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Sorry, Bathroom Bigots, Target Wasn’t Impressed By Your Boycott


target-300x197The Bathroom Bigots are almost cute in their misinterpretation of facts this week. When Target decided to put single-occupancy bathrooms in the small percentage of the stores that didn’t already have such facilities, boycotters rejoiced; their protests of Target’s policy allowing people to use the restroom or fitting room facility that corresponds with their gender identity had finally been heard.

For months, legions of diversity opponents who range from the merely misinformed to the truly hateful have rallied against Target for “putting children at risk,” by allowing transgender people to unrestricted use of public bathrooms. The boycotter’s go-to argument, which is utterly bereft of both statistical support and basic logic, is that Target’s inclusive policy puts women and children, because it allows predators to use women’s bathrooms.

I’ve written extensively about how homophobic and transphobic people consistently manipulate parents into making this misinformed safety argument. There are myriad reasons why their claim is asinine – the clearest being that it aims to protect women and girls from predators in the Ladies’ Room, but does nothing to protect men and boys from the same predators in the Men’s Room. The fight over bathrooms is an ages-old rouse to enlist the fearful in the fight against tolerance. The 2016 bathroom battle is just the same bigotry, different victims.

Target knows all this. Target has proven that it is committed to inclusiveness and sensitivity, particularly with respect to issues of gender identity. Last August, Target announced plans to remove gender-based signs in some of its departments, recognizing that “in some departments like Toys, Home or Entertainment, suggesting products by gender is unnecessary,” and committing that the store “never want[s] guests or their families to feel frustrated or limited by the way things are presented.” Now, Target stands by its commitment to promote the comfort of all its shoppers by equipping the remainder of its stores (277 of the total 1797) with single-occupancy rest rooms.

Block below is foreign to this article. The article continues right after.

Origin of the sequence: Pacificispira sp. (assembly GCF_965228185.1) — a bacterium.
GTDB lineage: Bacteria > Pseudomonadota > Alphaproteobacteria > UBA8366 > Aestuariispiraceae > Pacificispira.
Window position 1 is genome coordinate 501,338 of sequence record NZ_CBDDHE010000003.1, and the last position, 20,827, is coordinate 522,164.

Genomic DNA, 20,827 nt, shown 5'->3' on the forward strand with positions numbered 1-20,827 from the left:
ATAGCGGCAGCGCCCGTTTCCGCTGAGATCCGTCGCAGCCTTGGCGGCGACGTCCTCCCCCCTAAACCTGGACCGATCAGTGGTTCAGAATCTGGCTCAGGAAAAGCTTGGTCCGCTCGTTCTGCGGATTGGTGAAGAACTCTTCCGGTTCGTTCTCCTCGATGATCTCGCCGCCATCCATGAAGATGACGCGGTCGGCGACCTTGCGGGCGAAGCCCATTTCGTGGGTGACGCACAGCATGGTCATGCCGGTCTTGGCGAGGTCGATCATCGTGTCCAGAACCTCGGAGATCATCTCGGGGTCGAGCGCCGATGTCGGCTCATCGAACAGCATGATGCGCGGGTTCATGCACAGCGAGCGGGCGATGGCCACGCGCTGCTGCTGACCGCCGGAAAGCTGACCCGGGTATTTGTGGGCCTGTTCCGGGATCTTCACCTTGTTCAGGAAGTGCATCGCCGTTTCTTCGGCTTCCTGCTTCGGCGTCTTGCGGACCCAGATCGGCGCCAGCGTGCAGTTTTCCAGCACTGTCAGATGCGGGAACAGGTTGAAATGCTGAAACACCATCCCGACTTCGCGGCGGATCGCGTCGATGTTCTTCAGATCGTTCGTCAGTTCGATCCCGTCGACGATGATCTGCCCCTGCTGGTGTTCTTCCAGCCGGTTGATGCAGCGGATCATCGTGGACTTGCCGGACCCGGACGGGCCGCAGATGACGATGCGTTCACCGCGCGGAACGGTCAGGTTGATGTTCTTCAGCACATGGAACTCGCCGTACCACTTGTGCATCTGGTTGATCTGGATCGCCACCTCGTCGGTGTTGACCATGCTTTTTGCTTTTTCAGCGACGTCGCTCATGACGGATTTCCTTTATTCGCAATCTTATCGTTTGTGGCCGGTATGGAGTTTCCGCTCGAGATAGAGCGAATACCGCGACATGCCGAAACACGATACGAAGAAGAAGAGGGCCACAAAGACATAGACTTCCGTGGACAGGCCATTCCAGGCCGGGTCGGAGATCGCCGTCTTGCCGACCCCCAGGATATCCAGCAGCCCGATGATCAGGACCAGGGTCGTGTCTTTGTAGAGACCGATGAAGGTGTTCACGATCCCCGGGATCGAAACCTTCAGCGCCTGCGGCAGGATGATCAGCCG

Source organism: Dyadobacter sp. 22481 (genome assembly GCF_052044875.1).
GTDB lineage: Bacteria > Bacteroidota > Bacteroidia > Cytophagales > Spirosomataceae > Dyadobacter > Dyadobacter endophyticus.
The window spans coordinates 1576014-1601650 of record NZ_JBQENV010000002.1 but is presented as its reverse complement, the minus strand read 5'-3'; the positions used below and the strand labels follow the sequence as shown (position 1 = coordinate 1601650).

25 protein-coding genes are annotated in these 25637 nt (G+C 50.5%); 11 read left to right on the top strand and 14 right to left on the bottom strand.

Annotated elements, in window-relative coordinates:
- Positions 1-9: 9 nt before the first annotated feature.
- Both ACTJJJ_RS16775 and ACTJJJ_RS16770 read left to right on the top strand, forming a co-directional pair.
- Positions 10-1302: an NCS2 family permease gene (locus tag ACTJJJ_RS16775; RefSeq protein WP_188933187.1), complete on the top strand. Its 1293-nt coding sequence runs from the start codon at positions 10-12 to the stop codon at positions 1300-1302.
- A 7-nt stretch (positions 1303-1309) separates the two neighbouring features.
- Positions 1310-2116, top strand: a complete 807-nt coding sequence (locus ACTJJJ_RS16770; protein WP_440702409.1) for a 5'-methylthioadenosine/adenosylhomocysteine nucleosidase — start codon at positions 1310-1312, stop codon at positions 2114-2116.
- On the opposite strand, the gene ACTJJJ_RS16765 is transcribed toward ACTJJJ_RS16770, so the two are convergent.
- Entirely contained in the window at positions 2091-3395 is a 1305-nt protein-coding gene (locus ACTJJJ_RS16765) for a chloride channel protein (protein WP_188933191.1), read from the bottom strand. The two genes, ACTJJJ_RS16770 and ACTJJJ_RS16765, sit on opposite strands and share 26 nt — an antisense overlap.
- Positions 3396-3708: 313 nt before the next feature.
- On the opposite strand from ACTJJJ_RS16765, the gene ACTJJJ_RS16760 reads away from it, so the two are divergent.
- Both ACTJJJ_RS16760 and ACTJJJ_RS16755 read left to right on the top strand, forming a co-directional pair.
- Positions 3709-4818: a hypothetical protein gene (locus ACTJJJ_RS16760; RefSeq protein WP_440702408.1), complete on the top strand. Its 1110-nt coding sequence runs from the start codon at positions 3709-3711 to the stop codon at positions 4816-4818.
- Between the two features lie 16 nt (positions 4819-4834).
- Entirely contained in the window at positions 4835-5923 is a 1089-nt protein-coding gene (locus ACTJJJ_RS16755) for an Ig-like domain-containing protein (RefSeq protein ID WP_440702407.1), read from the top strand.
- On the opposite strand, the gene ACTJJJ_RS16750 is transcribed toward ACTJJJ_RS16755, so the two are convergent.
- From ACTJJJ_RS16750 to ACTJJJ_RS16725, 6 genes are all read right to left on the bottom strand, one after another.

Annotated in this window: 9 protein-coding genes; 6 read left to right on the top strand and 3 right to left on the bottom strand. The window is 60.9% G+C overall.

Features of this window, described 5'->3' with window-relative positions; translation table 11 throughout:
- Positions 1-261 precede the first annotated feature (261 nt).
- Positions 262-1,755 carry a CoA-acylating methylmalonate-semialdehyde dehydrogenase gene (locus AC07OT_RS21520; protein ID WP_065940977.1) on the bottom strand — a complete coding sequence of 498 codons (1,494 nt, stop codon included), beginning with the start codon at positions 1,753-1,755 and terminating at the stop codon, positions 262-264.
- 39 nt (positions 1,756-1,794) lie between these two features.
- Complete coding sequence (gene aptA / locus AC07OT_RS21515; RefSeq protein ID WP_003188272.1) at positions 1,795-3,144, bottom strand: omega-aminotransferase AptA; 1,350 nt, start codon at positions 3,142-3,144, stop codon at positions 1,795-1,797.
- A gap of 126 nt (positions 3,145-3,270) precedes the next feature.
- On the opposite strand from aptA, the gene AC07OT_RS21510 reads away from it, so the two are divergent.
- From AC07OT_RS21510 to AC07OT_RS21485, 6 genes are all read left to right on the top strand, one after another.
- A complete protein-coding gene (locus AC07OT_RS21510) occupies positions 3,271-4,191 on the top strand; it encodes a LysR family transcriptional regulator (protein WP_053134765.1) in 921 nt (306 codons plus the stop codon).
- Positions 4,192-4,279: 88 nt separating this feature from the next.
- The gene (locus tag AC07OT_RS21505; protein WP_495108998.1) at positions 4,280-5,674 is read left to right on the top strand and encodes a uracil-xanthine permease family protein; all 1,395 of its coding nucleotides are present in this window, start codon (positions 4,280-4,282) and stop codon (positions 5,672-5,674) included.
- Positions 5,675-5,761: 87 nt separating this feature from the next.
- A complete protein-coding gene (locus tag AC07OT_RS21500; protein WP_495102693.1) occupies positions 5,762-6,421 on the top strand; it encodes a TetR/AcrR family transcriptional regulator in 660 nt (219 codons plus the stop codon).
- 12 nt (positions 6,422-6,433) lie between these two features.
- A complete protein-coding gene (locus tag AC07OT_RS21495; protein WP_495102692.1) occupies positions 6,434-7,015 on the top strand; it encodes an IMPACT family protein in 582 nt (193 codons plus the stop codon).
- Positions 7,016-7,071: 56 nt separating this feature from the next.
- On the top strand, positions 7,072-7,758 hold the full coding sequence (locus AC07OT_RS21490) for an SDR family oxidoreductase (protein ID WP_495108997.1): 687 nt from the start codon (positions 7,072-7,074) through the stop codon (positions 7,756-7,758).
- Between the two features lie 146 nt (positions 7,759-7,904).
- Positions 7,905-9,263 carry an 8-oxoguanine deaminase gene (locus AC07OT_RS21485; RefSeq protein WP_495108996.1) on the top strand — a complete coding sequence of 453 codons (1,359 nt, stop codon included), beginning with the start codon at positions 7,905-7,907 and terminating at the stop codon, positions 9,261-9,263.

So that seems nice and inclusive.

But the Bathroom Bigots really want a win. And they really want to believe that their boycott has bullied Target into creating some 2016 version of transgender Jim Crow policies. But Target’s decision doesn’t remotely approach the kind of segregation for which the boycotters had aimed. Target hasn’t changed its policy. Not even a little. All it did was build some bathrooms. Everyone is still allowed to use whichever bathroom he or she wishes to use.  Characterizing this as a win for boycotters is like saying that Southern plantation owners won the battle over slavery, because they were allowed to own smaller farms, by themselves, without the slaves.

Many advocates for gender-inclusiveness have suggested that if anyone is seriously uncomfortable at the thought of sharing a bathroom, then that person should go and find a private bathroom. This way, the rest of us can just pee in peace and leave the social issues out of the toilet. It seems to me that that’s the statement Target has actually made.

I’m not surprised at all that many conservative groups are touting Target’s decision to spend $20 million to install new bathrooms as a major victory for their anti-transgender boycott effort – despite Target’s repeated statements that the boycott had no real impact on sales.   In a subtly strategic PR move, Target Finance Chief Cathy Smith said the move is a response to feedback from customers who’d complained about the company’s inclusive bathroom policy. In other words, if the Bathroom Bigots want to believe they’ve won, let them – as long as in reality, Target is just as inclusive as it’s always been. If building a few bathrooms to keeps more customers shopping, that seems like a good return on investment, especially when most of the Target stores already had those bathrooms. Target knows that money spent by the ignorant is just as green as that spent by the tolerant.

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Elura is a columnist and trial analyst for Law & Crime. Elura is also a former civil prosecutor for NYC's Administration for Children's Services, the CEO of Lawyer Up, and the author of How To Talk To Your Lawyer and the Legalese-to-English series. Follow Elura on Twitter @elurananos